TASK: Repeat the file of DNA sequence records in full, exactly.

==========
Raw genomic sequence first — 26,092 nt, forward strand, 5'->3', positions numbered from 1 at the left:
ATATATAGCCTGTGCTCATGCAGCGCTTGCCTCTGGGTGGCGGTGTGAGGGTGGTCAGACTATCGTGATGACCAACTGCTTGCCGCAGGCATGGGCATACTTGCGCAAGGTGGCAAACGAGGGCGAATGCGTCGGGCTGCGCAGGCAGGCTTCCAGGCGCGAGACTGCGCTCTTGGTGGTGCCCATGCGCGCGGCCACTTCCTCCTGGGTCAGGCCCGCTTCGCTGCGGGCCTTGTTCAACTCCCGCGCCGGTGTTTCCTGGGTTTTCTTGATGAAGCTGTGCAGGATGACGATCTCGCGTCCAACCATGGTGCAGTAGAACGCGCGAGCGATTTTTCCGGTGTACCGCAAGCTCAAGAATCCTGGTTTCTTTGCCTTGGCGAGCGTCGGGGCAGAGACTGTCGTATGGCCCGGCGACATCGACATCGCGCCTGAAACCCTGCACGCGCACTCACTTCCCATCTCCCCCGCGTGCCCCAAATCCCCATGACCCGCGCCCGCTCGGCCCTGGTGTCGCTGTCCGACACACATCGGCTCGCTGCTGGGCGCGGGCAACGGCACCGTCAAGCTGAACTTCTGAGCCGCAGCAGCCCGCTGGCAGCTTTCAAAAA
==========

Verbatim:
Raw genomic sequence first — 26,092 nt, forward strand, 5'->3', positions numbered from 1 at the left:
ATATATAGCCTGTGCTCATGCAGCGCTTGCCTCTGGGTGGCGGTGTGAGGGTGGTCAGACTATCGTGATGACCAACTGCTTGCCGCAGGCATGGGCATACTTGCGCAAGGTGGCAAACGAGGGCGAATGCGTCGGGCTGCGCAGGCAGGCTTCCAGGCGCGAGACTGCGCTCTTGGTGGTGCCCATGCGCGCGGCCACTTCCTCCTGGGTCAGGCCCGCTTCGCTGCGGGCCTTGTTCAACTCCCGCGCCGGTGTTTCCTGGGTTTTCTTGATGAAGCTGTGCAGGATGACGATCTCGCGTCCAACCATGGTGCAGTAGAACGCGCGAGCGATTTTTCCGGTGTACCGCAAGCTCAAGAATCCTGGTTTCTTTGCCTTGGCGAGCGTCGGGGCAGAGACTGTCGTATGGCCCGGCGACATCGACATCGCGCCTGAAACCCTGCACGCGCACTCACTTCCCATCTCCCCCGCGTGCCCCAAATCCCCATGACCCGCGCCCGCTCGGCCCTGGTGTCGCTGTCCGACACACATCGGCTCGCTGCTGGGCGCGGGCAACGGCACCGTCAAGCTGAACTTCTGAGCCGCAGCAGCCCGCTGGCAGCTTTCAAAAA